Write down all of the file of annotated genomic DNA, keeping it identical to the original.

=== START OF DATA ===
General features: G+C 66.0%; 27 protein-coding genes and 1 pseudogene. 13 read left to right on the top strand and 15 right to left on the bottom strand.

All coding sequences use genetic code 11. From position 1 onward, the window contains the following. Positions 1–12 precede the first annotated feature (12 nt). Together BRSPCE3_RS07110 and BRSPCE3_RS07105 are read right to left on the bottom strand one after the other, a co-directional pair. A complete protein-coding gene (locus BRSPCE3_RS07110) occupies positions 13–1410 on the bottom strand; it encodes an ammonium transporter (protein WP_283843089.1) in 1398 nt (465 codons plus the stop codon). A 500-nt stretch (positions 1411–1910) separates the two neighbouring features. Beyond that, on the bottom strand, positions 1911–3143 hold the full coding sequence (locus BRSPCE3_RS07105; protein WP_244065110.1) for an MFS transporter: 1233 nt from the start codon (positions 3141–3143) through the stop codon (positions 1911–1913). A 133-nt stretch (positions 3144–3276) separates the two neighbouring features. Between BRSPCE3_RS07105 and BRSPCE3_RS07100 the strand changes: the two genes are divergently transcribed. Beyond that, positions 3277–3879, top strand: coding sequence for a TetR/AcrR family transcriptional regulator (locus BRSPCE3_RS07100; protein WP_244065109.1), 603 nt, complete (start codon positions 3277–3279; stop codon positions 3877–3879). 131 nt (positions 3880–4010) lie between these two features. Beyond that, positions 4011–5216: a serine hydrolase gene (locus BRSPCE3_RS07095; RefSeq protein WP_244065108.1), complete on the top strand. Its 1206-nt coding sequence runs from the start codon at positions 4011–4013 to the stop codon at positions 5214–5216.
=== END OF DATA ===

General features: G+C 66.0%; 27 protein-coding genes and 1 pseudogene. 13 read left to right on the top strand and 15 right to left on the bottom strand.

All coding sequences use genetic code 11. From position 1 onward, the window contains the following. Positions 1–12 precede the first annotated feature (12 nt). Together BRSPCE3_RS07110 and BRSPCE3_RS07105 are read right to left on the bottom strand one after the other, a co-directional pair. A complete protein-coding gene (locus BRSPCE3_RS07110) occupies positions 13–1410 on the bottom strand; it encodes an ammonium transporter (protein WP_283843089.1) in 1398 nt (465 codons plus the stop codon). A 500-nt stretch (positions 1411–1910) separates the two neighbouring features. Beyond that, on the bottom strand, positions 1911–3143 hold the full coding sequence (locus BRSPCE3_RS07105; protein WP_244065110.1) for an MFS transporter: 1233 nt from the start codon (positions 3141–3143) through the stop codon (positions 1911–1913). A 133-nt stretch (positions 3144–3276) separates the two neighbouring features. Between BRSPCE3_RS07105 and BRSPCE3_RS07100 the strand changes: the two genes are divergently transcribed. Beyond that, positions 3277–3879, top strand: coding sequence for a TetR/AcrR family transcriptional regulator (locus BRSPCE3_RS07100; protein WP_244065109.1), 603 nt, complete (start codon positions 3277–3279; stop codon positions 3877–3879). 131 nt (positions 3880–4010) lie between these two features. Beyond that, positions 4011–5216: a serine hydrolase gene (locus BRSPCE3_RS07095; RefSeq protein WP_244065108.1), complete on the top strand. Its 1206-nt coding sequence runs from the start codon at positions 4011–4013 to the stop codon at positions 5214–5216.